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Post-COVID-19, Business Risk Assessments Look Different for Investors

When conducting a business risk assessment, investors dig deeply into a company’s inner workings to predict whether it will be successful in the future. Historically, the most important indicators of success were stability of earnings and growth potential — but that’s changed post-pandemic. Now, businesses must demonstrate that they can adapt on the fly.

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When assessing company risk, business investors aim to get a 360-degree look at a company and its inner workings. The goal is to determine how likely the business is to be successful in the future. For those reasons, business risk assessments have historically included the evaluation of factors like shareholder returns, earnings growth, operational strength, and many more.

However, business risk assessments look markedly different today than they did prior to COVID-19. The past year and a half-raised a lot of questions about what it takes for businesses to not only survive but thrive in the long term. So, investors are asking how companies responded to the pandemic-induced economic shutdown.

As Deloitte pointed out, the volatile, uncertain, complex, and ambiguous environment that occurred as a result of COVID-19 exposed a number of problems with risk assessment best practices. For instance, a business risk assessment is still perceived as a function of compliance when, in reality, it’s a far more dynamic issue. Companies had to fight to stay afloat during the pandemic by reengineering supply chains, consolidating services, forming creative partnerships, and more. The way businesses handled these challenges helps investors see their strength and potential.

New Risk Considerations for Investors

The two most important considerations during a company risk assessment are the stability of earnings and the likelihood of growth. That’s why investors are assessing companies’ resiliency in the wake of the pandemic: It tells them how reasonable it is to assume that future performance will be as good or better than past performance.

As the world moves into the post-COVID-19 era, what will investors need to evaluate next? Here are two of the biggest risks to keep an eye on before investing:

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1. Significant Labor Market Changes

Wages have increased across the board for employers, which has a large impact on all businesses. Even if a particular company hasn’t increased its wages, it is likely that its suppliers have.

To compensate for these wage hikes, businesses are increasing prices. Consumer prices were 5.4% higher in July than a year ago, according to the Labor Department. For instance, Chipotle (NYSE: CMG) raised its average pay to $15 per hour this summer and increased menu prices between 3.5% to 4% to make up for the bump.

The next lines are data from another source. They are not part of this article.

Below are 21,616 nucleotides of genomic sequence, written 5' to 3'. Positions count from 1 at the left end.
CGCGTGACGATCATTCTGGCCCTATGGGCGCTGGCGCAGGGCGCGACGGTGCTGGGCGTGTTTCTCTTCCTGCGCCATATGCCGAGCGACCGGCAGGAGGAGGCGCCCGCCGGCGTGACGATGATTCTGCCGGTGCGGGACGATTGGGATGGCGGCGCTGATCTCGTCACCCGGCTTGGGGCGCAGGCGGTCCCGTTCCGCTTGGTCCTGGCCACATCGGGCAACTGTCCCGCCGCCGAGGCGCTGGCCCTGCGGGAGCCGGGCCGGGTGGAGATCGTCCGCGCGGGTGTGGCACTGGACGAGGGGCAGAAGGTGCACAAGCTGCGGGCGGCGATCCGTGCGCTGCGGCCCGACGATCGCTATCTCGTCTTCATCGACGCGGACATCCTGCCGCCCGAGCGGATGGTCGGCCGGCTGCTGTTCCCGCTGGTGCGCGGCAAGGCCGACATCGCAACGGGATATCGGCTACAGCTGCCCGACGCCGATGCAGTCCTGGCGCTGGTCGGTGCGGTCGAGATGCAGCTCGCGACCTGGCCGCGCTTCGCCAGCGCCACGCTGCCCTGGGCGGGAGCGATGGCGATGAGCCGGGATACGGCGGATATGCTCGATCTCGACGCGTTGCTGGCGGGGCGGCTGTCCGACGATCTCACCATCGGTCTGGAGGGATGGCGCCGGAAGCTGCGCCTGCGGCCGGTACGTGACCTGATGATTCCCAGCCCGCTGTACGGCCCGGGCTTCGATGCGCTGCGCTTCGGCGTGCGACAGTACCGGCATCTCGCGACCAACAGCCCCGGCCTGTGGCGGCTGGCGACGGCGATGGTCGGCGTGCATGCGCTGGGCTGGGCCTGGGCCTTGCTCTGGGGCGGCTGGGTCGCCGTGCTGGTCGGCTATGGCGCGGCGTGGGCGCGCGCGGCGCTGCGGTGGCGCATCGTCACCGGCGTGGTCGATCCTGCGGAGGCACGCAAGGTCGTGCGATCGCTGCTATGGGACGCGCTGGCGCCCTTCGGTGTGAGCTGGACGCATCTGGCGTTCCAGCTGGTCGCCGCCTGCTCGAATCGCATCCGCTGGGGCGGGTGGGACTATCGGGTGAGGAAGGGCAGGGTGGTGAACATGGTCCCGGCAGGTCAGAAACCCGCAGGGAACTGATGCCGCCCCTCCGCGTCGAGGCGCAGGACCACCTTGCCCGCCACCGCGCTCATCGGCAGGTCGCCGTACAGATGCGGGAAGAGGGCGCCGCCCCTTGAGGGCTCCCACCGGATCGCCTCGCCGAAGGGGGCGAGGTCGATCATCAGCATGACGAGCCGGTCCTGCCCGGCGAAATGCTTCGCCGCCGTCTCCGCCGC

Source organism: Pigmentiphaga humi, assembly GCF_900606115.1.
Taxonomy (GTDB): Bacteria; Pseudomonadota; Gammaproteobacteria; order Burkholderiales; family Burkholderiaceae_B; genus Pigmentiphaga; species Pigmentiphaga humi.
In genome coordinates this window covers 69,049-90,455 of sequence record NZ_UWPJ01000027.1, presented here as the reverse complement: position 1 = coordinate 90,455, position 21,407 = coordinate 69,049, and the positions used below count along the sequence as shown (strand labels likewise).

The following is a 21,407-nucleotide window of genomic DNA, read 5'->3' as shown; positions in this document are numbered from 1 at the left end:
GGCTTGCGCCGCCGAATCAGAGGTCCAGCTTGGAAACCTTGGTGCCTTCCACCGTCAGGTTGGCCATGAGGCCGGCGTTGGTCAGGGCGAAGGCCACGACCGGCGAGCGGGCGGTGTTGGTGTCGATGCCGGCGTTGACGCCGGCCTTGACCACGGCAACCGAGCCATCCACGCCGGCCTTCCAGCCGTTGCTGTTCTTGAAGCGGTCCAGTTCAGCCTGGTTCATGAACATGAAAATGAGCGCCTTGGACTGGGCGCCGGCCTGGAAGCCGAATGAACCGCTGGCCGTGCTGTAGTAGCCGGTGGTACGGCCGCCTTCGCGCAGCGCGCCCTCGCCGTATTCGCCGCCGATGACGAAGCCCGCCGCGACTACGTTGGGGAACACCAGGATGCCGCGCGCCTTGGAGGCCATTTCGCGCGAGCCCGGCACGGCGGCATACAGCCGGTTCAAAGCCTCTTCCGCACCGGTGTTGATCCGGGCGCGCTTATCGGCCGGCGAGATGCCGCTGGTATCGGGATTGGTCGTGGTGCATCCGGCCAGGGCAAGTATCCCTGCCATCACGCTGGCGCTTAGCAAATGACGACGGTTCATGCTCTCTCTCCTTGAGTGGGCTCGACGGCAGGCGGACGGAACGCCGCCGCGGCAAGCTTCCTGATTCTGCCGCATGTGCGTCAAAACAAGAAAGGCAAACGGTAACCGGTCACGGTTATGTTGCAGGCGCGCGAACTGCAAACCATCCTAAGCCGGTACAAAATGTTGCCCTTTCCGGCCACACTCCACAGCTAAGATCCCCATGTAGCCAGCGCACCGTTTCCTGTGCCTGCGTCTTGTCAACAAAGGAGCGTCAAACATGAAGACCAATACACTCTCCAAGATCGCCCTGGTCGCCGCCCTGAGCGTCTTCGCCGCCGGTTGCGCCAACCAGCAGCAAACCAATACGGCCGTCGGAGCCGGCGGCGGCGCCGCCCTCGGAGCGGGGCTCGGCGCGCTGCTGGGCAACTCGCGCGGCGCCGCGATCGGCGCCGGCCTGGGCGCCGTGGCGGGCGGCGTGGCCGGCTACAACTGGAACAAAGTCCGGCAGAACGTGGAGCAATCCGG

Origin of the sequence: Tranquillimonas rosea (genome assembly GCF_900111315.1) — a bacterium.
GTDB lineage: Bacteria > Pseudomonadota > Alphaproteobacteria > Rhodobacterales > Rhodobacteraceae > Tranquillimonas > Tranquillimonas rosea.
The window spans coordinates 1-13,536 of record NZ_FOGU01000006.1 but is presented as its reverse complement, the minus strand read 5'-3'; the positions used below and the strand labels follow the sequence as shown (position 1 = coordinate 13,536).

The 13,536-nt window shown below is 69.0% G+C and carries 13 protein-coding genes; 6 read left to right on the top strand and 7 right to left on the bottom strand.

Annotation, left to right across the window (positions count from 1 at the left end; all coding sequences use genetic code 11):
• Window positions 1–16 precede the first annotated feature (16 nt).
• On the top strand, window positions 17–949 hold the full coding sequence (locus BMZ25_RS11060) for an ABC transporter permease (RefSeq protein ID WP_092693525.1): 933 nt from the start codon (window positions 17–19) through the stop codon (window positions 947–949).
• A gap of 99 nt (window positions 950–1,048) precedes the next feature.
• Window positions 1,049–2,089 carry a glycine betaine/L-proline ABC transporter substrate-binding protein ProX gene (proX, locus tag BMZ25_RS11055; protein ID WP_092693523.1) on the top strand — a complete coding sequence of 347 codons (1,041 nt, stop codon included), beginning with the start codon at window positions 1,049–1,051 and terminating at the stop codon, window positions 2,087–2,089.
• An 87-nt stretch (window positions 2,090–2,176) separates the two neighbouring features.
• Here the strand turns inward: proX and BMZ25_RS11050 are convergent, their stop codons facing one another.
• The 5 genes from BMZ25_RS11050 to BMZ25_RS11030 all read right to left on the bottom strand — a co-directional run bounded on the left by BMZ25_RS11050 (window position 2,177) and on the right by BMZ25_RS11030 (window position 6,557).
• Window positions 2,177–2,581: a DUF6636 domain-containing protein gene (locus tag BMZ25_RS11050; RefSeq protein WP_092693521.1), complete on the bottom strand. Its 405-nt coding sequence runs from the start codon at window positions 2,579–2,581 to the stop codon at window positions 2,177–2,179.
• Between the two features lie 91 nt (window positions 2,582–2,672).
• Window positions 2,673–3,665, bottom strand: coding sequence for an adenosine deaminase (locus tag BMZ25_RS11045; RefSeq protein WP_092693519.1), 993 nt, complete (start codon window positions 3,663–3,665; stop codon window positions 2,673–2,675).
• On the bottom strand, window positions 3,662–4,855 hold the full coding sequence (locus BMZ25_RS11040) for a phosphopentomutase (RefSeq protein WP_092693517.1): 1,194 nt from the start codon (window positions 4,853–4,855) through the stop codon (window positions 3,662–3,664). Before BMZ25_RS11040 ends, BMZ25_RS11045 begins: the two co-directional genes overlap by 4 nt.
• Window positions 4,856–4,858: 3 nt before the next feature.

Because of this complexity, investors can’t simply ignore poor performance during COVID-19. They have to take a hard look at how margins and revenue were impacted in the long term.

2. The Impact of Supply Chain Disruption

With cargo ships trapped at harbors and global supply chains experiencing bottlenecks, the world has seen massive supply chain disruption because of the pandemic. And the effects have spread like wildfire. Almost every industry is experiencing delays, and with these delays come significant price increases.

According to EY, 60% of executives say the pandemic has increased their supply chain’s strategic importance. This goes back to the fact that supplies and materials have longer lead times, and there is generally less predictably in supply. It is critical that investors evaluate businesses’ plans to design supply chains that work in the peri-pandemic world.

The Future of Company Risk Assessment

When it comes to the future of company risk assessment, it’s clear that investors are placing more emphasis on flexibility and robustness in planning. Resilience and adaptability in the face of crisis indicate success. That’s why investors can no longer simply look at earnings numbers. Rather, they need to carefully examine how companies responded to and bounced back from the pandemic.

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(Featured image by Scott Graham via Unsplash)

DISCLAIMER: This article was written by a third party contributor and does not reflect the opinion of Born2Invest, its management, staff or its associates. Please review our disclaimer for more information.

This article may include forward-looking statements. These forward-looking statements generally are identified by the words “believe,” “project,” “estimate,” “become,” “plan,” “will,” and similar expressions. These forward-looking statements involve known and unknown risks as well as uncertainties, including those discussed in the following cautionary statements and elsewhere in this article and on this site. Although the Company may believe that its expectations are based on reasonable assumptions, the actual results that the Company may achieve may differ materially from any forward-looking statements, which reflect the opinions of the management of the Company only as of the date hereof. Additionally, please make sure to read these important disclosures.

Nick McLean is a founder and partner of Four Pillars Investors, an investment company that purchases and operates middle-market businesses that have an untapped potential for growth.